Resumes for Teaching English Abroad

Are Resumes and CVs for Teaching English Overseas the same as “Back Home”?

Generally speaking, no.

Get used to the idea that the work scene overseas is very different from the one back home. Employers WILL want to see your photograph. Will ask you about your family. Will ask your age. Will ask if you are married, maybe even why not, if you aren’t.

Okay, not always, but it is not unusual, overseas, for people to ask many questions that would be illegal in many Western countries. In their country they are legal and, in their eyes, legitimate questions.

They Have Their Reasons

Work visas for English Teachers often require that your passport be from a country they deem as being English speaking. Age, is sometimes limited for certain kinds of visas. Men, may not be allowed to teach at a women’s school (Saudi Arabia for example) and on and on.

Get over it

Decide now if these issues really bother you. If they do – you may have some difficulty landing a job – or even surviving in non-Westernized countries.

What to put on your Resume or CV

Traditional resumes are fine, but be sure to put the essential information near the top where your potential employer can see it quickly. Technically, a CV is a much more academically-oriented form and more detailed, but you’ll find the terms resume and CV used somewhat interchangeably overseas. Keep them both to two pages or less, anything more than that is probably not going to get read.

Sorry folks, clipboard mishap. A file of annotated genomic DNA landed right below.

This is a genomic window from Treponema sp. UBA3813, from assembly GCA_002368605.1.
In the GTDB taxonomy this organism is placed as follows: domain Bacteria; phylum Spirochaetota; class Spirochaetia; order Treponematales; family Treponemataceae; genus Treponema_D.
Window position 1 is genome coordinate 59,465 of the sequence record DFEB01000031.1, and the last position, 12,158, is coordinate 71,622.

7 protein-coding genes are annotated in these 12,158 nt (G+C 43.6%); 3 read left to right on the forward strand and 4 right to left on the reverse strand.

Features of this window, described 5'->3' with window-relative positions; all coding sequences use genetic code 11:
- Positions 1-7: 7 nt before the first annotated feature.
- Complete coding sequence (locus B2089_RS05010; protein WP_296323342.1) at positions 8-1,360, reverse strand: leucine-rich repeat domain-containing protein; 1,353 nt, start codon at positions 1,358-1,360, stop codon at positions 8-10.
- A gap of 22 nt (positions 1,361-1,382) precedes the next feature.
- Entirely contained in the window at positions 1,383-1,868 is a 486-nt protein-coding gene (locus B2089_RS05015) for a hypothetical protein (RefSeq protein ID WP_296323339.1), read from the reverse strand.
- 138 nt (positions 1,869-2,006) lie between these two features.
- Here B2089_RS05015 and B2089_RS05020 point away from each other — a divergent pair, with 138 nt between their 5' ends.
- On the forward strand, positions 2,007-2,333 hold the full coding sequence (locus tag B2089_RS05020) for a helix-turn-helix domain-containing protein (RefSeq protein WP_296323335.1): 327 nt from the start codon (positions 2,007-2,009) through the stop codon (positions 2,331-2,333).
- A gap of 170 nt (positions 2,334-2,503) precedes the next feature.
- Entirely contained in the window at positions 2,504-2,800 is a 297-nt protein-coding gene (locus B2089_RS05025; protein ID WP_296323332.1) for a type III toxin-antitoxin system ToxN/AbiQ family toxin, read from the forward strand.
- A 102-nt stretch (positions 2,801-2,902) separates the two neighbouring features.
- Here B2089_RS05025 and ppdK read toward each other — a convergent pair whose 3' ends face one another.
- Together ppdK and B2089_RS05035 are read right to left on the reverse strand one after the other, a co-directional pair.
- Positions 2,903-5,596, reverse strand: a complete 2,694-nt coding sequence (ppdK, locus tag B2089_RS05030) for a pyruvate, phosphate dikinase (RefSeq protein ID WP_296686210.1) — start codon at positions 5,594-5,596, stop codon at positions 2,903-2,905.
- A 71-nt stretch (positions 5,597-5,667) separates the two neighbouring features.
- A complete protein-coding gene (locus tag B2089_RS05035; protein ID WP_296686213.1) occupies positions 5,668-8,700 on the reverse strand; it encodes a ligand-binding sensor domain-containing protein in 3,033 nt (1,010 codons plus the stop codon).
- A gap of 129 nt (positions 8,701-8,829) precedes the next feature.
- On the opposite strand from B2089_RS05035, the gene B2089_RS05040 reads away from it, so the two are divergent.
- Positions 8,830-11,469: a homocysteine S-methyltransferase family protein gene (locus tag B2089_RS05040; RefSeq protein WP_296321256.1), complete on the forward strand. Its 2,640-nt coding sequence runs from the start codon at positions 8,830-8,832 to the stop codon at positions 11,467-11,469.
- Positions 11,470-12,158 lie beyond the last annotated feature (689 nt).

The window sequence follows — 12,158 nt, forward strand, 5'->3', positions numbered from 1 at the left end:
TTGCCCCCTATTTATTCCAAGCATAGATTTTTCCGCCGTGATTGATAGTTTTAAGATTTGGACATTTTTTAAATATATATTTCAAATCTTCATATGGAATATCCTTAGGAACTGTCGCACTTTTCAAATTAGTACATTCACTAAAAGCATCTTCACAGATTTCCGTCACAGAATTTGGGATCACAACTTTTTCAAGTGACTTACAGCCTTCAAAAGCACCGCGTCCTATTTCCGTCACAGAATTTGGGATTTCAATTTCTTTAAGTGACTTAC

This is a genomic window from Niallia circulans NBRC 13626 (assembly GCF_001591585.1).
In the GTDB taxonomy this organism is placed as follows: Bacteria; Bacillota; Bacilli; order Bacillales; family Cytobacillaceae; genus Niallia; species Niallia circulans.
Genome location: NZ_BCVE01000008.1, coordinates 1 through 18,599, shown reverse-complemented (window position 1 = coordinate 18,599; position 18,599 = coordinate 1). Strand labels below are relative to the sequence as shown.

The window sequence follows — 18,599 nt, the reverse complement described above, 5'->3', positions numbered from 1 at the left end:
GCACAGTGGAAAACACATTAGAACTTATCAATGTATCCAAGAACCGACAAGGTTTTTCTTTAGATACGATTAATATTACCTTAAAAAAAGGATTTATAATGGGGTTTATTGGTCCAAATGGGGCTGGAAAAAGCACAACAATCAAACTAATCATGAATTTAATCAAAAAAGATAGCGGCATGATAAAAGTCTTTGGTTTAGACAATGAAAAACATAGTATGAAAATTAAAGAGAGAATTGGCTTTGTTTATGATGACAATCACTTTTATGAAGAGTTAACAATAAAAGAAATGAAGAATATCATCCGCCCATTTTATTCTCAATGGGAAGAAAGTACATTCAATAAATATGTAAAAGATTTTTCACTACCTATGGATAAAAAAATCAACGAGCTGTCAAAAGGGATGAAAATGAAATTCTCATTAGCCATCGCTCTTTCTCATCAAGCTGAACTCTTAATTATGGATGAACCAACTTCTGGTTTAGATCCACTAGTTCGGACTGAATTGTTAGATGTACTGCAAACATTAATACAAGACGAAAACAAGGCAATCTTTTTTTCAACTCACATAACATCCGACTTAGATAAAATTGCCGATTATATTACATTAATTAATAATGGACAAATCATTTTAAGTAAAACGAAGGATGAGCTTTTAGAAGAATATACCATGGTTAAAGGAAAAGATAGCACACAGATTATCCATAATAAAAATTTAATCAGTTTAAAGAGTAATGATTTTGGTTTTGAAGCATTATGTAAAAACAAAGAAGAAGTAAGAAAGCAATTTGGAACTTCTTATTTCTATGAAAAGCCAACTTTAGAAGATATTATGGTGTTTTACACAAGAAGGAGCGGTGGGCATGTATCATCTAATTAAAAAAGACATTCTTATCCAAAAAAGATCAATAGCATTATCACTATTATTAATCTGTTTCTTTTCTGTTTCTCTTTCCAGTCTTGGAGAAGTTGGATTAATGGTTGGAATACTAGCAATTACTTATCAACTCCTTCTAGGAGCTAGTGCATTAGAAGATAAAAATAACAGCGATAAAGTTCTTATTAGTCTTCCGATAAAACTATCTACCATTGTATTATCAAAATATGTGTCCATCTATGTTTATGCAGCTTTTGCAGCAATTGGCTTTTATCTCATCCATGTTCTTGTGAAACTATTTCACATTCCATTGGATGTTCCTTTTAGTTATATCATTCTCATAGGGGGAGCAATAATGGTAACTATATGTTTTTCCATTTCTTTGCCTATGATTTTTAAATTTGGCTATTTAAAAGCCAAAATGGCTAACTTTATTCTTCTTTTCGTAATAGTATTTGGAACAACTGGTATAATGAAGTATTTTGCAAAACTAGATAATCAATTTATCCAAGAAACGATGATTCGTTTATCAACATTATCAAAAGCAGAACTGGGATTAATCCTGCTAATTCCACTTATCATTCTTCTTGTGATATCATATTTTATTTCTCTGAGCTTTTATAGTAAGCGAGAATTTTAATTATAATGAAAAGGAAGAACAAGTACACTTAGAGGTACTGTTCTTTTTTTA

If you are an older person, like me, put a cut off point in time to limit how long your resume will be. Do they really need to know that you worked for McDonalds 35 years ago?

Conversely, if you are very interested in teaching in a particular specialty – Business English, Science English, Hospitality English – be sure to include your experience in that area to strengthen your position.

Photo

Most countries will want a photo attached to your resume. Passport size, top left corner. Not everywhere is the same, but not a big deal if you put it on the wrong corner. It is usually okay if you print it on the resume.

Make sure you dress and appear professionally in the photo. You won’t believe the photos people submit when applying for jobs. It is as if all reason hath departed when heading overseas.

Age, Marital Status, Sex, Nationality, Dependents